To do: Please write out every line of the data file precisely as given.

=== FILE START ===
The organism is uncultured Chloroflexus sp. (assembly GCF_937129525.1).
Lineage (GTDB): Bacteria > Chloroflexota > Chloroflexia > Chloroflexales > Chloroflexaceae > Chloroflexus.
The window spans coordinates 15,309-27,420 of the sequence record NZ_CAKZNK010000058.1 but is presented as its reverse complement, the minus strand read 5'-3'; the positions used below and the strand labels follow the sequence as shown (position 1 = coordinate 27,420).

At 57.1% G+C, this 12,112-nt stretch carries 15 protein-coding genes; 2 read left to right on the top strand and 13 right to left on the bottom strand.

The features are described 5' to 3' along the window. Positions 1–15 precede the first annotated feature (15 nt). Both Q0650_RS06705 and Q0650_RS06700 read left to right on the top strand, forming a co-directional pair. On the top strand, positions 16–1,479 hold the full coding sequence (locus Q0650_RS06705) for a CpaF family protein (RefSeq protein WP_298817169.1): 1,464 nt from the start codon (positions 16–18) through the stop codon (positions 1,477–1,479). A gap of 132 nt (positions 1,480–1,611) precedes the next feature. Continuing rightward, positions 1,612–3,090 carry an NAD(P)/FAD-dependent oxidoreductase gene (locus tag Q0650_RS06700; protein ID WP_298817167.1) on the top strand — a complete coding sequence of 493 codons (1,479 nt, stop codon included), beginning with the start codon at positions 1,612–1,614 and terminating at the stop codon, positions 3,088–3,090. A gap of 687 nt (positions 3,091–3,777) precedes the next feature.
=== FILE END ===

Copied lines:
The organism is uncultured Chloroflexus sp. (assembly GCF_937129525.1).
Lineage (GTDB): Bacteria > Chloroflexota > Chloroflexia > Chloroflexales > Chloroflexaceae > Chloroflexus.
The window spans coordinates 15,309-27,420 of the sequence record NZ_CAKZNK010000058.1 but is presented as its reverse complement, the minus strand read 5'-3'; the positions used below and the strand labels follow the sequence as shown (position 1 = coordinate 27,420).

At 57.1% G+C, this 12,112-nt stretch carries 15 protein-coding genes; 2 read left to right on the top strand and 13 right to left on the bottom strand.

The features are described 5' to 3' along the window. Positions 1–15 precede the first annotated feature (15 nt). Both Q0650_RS06705 and Q0650_RS06700 read left to right on the top strand, forming a co-directional pair. On the top strand, positions 16–1,479 hold the full coding sequence (locus Q0650_RS06705) for a CpaF family protein (RefSeq protein WP_298817169.1): 1,464 nt from the start codon (positions 16–18) through the stop codon (positions 1,477–1,479). A gap of 132 nt (positions 1,480–1,611) precedes the next feature. Continuing rightward, positions 1,612–3,090 carry an NAD(P)/FAD-dependent oxidoreductase gene (locus tag Q0650_RS06700; protein ID WP_298817167.1) on the top strand — a complete coding sequence of 493 codons (1,479 nt, stop codon included), beginning with the start codon at positions 1,612–1,614 and terminating at the stop codon, positions 3,088–3,090. A gap of 687 nt (positions 3,091–3,777) precedes the next feature.